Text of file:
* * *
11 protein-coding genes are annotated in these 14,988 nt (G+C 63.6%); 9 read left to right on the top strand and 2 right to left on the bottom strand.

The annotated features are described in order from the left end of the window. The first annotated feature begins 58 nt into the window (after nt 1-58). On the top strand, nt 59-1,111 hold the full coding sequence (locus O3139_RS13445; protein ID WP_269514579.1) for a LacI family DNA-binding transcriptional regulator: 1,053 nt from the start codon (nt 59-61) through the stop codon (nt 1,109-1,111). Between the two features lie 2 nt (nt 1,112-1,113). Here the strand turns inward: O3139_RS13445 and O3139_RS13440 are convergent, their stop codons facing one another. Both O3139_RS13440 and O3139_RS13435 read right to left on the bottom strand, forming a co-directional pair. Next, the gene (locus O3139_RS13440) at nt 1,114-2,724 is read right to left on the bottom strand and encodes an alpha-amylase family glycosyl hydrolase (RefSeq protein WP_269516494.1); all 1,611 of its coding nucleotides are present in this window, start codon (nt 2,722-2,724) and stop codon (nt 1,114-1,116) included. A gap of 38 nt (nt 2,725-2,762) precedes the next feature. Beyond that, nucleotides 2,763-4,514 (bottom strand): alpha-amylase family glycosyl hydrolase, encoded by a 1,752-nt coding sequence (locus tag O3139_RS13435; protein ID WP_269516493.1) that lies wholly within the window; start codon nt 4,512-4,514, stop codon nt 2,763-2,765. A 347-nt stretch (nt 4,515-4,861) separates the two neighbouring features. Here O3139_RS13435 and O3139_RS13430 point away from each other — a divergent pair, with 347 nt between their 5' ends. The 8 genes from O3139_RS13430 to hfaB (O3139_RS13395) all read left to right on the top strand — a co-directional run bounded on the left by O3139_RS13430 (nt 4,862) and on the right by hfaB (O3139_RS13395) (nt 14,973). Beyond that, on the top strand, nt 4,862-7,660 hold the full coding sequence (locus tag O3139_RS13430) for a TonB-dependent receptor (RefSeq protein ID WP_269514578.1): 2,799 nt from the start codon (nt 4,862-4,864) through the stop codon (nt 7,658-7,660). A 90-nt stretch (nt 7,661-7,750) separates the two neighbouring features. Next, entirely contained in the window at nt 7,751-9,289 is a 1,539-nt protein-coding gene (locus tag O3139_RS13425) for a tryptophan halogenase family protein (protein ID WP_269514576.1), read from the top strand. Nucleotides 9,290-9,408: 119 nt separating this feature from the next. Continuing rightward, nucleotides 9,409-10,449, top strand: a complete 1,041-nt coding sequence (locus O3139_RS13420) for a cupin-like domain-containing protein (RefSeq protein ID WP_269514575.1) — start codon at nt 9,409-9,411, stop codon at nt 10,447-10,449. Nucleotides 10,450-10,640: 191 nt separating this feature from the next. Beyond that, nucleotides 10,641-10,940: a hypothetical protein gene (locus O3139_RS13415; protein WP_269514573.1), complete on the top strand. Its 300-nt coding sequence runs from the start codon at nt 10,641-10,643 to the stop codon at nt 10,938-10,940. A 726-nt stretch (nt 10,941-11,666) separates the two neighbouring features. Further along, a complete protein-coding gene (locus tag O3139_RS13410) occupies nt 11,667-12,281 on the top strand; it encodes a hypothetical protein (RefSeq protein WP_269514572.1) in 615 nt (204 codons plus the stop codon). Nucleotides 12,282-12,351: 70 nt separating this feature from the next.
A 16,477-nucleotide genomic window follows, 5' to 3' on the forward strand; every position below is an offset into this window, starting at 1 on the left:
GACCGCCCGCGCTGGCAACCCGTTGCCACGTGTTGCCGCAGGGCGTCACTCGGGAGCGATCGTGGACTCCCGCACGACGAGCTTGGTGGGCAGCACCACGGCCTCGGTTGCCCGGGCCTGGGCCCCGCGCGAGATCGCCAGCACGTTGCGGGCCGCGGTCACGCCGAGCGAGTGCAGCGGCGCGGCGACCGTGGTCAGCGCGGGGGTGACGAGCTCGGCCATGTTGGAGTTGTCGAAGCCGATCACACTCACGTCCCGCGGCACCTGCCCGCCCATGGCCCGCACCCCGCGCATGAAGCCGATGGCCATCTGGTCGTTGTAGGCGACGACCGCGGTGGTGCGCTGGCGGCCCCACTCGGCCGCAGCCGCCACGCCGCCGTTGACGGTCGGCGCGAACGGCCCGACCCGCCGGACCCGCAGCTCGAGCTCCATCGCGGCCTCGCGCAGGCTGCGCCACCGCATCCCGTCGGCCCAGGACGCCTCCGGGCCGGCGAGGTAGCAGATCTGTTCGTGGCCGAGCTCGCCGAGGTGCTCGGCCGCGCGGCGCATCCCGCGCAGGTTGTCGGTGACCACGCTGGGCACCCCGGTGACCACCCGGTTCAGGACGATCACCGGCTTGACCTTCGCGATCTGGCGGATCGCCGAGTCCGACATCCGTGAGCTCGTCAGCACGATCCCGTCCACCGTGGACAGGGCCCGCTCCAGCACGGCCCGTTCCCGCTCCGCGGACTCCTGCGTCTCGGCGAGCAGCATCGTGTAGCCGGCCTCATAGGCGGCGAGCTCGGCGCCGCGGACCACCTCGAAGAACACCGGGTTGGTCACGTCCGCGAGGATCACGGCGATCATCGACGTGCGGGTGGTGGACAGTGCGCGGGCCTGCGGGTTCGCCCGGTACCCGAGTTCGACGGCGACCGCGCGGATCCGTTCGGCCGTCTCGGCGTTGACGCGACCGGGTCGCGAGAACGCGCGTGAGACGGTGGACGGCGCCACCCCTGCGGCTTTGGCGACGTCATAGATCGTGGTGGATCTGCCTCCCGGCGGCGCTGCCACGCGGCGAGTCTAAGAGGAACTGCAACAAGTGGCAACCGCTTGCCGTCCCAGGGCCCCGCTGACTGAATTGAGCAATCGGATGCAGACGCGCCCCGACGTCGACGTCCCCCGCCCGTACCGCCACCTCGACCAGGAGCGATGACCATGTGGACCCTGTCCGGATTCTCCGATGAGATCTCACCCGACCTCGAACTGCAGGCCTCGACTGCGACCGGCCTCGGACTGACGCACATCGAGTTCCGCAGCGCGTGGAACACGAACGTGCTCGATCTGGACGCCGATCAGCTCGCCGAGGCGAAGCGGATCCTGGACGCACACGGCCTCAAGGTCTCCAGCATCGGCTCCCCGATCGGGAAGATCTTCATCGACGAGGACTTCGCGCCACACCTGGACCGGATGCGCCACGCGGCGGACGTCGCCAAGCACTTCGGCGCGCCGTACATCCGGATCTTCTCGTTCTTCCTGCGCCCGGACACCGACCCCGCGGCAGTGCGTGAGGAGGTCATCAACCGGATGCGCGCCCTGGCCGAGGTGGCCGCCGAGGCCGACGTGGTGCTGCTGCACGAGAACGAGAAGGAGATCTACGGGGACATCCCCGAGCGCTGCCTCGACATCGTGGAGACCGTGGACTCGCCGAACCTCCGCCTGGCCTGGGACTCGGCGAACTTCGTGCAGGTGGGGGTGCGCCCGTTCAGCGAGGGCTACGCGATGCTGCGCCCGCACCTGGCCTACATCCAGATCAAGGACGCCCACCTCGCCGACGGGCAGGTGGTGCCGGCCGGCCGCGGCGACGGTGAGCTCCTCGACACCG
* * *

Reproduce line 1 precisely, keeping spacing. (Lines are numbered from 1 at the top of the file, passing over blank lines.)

11 protein-coding genes are annotated in these 14,988 nt (G+C 63.6%); 9 read left to right on the top strand and 2 right to left on the bottom strand.